The Effects of Technology on Sleep and Health

Technology helps people stay connected and entertained, but it may have a detrimental impact on sleep. According to some experts, technology may even disturb our natural REM cycles and disrupt sleep cycles altogether.

Studies have demonstrated that exposure to light from computers and other devices can disrupt sleep by altering melatonin production, leading to daytime fatigue and an overall reduction in quality sleep.

Blue Light

Blue light from digital devices and screens can interfere with your sleep cycle and suppress melatonin production – the hormone responsible for helping people fall asleep faster.

Sleeplessness and disrupted sleeping patterns, leading to early awakenings each morning, can result in sleepless nights and fatigue as well as mood changes.

There are a few steps you can take to reduce your exposure to blue light, including limiting screen time before bed and using a blue light filter when browsing online or checking emails on your phone.

Make sure your children receive plenty of natural sunlight; it can help regulate their sleeping and wake cycles and play an integral part in helping them adjust. This is particularly important.

Social Media

Social media use at night has been shown to cause poor sleep quality, shorter sleep duration, daytime sleepiness and an increase in latency for sleep. Furthermore, research indicates it may also increase pre-sleep cognitive arousal levels as well as raise the risk of mental health disorders like depression and anxiety.

At night, users may find it difficult to switch off their devices, particularly young people who often form strong emotional connections to social media platforms and feel isolated without access to online friends.

As such, researchers are increasingly adopting an in-depth understanding of social and emotional aspects related to social media use, which can provide a more coherent framework for understanding interlinkages between sleep and mental health. Utilizing collaborative multidisciplinary approaches that triangulate insight from various methodologies and perspectives may contribute to building an integrative picture of the correlations between social media use and sleep outcomes.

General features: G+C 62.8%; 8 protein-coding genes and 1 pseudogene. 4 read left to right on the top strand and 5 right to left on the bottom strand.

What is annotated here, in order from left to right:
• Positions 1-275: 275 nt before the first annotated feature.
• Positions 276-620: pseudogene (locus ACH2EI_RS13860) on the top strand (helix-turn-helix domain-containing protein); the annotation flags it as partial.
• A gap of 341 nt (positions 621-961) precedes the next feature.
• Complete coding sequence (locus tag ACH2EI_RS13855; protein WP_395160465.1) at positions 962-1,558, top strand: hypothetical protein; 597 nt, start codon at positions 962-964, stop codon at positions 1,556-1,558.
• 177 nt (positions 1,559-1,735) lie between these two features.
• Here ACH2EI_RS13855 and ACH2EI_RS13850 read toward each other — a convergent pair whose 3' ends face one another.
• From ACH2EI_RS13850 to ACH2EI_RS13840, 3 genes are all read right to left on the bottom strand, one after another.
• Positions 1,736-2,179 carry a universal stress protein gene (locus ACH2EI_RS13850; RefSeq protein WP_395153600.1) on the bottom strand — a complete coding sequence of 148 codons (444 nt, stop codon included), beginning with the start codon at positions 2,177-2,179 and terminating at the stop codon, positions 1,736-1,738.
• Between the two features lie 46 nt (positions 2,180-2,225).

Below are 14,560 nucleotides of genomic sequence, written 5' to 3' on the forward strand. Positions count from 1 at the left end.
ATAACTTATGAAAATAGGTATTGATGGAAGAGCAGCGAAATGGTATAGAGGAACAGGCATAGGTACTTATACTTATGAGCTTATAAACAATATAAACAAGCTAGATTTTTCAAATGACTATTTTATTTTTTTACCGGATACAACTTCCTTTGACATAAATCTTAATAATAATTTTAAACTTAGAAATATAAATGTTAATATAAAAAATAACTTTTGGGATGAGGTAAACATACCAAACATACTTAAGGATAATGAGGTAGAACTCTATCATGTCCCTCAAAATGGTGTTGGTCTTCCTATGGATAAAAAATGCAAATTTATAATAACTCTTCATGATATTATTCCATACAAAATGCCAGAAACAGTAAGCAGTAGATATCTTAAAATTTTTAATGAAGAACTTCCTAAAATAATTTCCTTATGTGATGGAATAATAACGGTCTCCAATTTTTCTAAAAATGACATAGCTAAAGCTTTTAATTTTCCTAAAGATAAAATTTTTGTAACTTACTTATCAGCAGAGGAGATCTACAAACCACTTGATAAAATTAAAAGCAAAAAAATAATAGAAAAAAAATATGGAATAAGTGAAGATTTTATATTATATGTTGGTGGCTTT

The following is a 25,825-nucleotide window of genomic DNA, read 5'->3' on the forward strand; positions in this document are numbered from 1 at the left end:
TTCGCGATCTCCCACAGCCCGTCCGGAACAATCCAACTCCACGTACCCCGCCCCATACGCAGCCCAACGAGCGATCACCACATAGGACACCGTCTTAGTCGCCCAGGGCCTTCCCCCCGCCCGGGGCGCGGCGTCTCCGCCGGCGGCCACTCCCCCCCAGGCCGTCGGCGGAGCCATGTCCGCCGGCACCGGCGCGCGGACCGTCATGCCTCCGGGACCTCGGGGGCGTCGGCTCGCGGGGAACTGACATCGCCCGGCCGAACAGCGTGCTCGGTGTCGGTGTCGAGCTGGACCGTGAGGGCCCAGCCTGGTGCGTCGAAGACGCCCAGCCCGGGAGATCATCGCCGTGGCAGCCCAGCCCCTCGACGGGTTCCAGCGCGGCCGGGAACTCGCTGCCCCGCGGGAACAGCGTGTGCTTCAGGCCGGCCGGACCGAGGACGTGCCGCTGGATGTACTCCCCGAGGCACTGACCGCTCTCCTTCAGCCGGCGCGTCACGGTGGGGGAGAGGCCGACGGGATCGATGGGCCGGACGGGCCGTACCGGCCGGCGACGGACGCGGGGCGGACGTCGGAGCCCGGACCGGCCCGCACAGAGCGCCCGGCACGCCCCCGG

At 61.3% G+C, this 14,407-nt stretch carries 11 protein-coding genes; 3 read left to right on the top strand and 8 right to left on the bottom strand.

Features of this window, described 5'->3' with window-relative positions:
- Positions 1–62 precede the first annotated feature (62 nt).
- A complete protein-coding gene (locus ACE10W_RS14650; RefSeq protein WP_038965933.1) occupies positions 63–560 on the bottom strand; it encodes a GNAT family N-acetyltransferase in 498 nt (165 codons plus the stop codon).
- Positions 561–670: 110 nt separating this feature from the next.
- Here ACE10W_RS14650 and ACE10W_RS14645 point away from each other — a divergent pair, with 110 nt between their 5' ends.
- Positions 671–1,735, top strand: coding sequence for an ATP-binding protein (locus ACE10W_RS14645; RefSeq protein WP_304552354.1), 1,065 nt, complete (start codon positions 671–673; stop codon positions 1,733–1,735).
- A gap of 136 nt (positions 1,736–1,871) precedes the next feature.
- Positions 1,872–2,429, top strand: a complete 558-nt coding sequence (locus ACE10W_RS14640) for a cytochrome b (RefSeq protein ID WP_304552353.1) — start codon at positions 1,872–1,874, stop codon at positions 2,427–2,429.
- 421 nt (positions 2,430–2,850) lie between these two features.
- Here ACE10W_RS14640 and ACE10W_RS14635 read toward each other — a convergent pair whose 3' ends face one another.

Electronics are devices that utilize electricity for various tasks. Examples of electronics devices include computers, radios, radio-controlled toys (RCT), digital cameras, televisions and smartphones.

Electrical devices convert electrical energy to heat, light, or motion using batteries. Electronic devices use current manipulation by adding information into it and transmitting it over cable or wireless signals.

Computers are among the most ubiquitous forms of electronics; however, other varieties exist too: cameras, digital watches, pocket watches and personal organizers all rely on electronics for various tasks.

Research suggests that using electronics before bedtime may have an adverse impact on sleep quality, perhaps due to blue light from screens or its effect on melatonin production and sleeping cycle patterns.


Noise pollution refers to any sound that interferes with sleep or health, can be an indicator of mental illness or depression and interferes with communication and relationships.

Noise begins as airborne vibrations caused by wind; your brain then interprets these as sound.

Noise that disrupts your sleep cycle can force you out of one sleep stage into another prematurely and lead to poor quality rest, increasing risk for heart disease, high blood pressure, weight gain, type 2 diabetes and certain cancers.

Environmental noise is an often-ignored determinant of nocturnal sleep disturbance. It triggers biological responses in the form of stress responses that produce measurable biological changes as well as subjective complaints such as daytime fatigue, tiredness, mood disturbance and cognitive dysfunction [1,2,6,10].

Leave a Reply

Your email address will not be published. Required fields are marked *